The Oklahoma Office of Juvenile Affairs, the state's juvenile justice agency, has launched a training program for its staff and outside law enforcement agencies to "improve interaction and outcomes with youth who are minorities."
"We know that our own data shows over-representation of children of color in Oklahoma's juvenile justice system," said the agency's interim executive director, Rachel Holt, in a press release.
"Progress has to be made in order to mend the relationships between minority youth and the adults in their lives, and to get beyond the endemic injustice and inequality," the release continues.
On a recent OJA board meeting held virtually, Darryl Fields, the agency's systems review coordinator, said the training is needed.
"We wanted to deal with the circumstances that many of our young folks deal with, whether it be in the court system or their interaction with local law enforcement regarding, are they impacted by a more punitive court system just because of their ethnicity," Fields said.
Ada Police Capt. Jason Potter told the OJA board that the training was practically useful for him as an officer.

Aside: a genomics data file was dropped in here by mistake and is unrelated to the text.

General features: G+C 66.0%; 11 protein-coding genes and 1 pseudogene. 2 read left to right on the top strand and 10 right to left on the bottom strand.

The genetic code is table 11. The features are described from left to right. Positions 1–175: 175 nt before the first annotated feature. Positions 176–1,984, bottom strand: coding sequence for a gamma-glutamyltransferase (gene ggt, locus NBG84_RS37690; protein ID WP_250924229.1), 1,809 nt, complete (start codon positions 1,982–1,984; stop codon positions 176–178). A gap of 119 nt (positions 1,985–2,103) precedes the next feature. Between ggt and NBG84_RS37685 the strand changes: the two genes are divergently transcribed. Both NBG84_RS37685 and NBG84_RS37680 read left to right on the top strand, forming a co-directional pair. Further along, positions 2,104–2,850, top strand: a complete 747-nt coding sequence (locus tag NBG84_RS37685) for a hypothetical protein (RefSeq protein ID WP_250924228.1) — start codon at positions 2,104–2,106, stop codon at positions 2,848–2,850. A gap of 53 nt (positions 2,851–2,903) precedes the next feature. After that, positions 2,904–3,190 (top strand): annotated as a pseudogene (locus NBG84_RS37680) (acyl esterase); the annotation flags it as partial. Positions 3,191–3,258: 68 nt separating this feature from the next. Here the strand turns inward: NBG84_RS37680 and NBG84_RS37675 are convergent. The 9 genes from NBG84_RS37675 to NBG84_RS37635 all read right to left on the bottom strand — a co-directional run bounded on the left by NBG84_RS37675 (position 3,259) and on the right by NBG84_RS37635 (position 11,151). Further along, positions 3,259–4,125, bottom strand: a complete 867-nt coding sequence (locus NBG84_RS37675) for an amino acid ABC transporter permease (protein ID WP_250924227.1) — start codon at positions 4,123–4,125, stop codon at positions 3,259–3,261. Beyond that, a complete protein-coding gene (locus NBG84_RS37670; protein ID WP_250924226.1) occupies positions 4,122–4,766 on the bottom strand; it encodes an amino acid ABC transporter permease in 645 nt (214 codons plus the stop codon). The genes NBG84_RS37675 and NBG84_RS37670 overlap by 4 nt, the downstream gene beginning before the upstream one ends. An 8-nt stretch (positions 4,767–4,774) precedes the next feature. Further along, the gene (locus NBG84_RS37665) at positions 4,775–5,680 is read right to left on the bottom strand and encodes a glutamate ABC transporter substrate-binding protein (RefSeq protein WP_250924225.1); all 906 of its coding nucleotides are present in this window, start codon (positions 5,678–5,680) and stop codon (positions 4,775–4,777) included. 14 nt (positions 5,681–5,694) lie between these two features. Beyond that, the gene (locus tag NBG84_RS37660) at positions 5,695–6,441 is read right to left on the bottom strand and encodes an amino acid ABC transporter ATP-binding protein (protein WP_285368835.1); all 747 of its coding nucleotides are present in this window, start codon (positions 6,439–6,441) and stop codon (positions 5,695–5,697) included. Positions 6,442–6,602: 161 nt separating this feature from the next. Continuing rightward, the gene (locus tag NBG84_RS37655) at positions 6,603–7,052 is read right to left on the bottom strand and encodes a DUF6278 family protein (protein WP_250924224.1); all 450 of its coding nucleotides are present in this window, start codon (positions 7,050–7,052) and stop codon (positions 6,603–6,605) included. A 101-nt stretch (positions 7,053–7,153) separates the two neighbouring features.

"I am not a minority, and I've never had this situation explained to me in a way that made sense to me" before the training, Potter said.
Potter said it may be difficult to get law enforcement universally onboard with training concerning racial inequities, sharing that a colleague of his passed on the opportunity to participate.
"It wasn't that he didn't have the buy-in. He understood this was an issue. He didn't have the passion for it," Potter said.
"Without the passion, it's going to be difficult for us to get out into the law enforcement community."
OJA said that so far about 60 employees, roughly 10% of their staff, have undergone the training.
According to data provided by OJA, between July 31st, 2019, and June 30th, 2020, Black youth were arrested at nearly three times the rate of their white counterparts, and Native youth were arrested at 1.78 times the rate of white youth.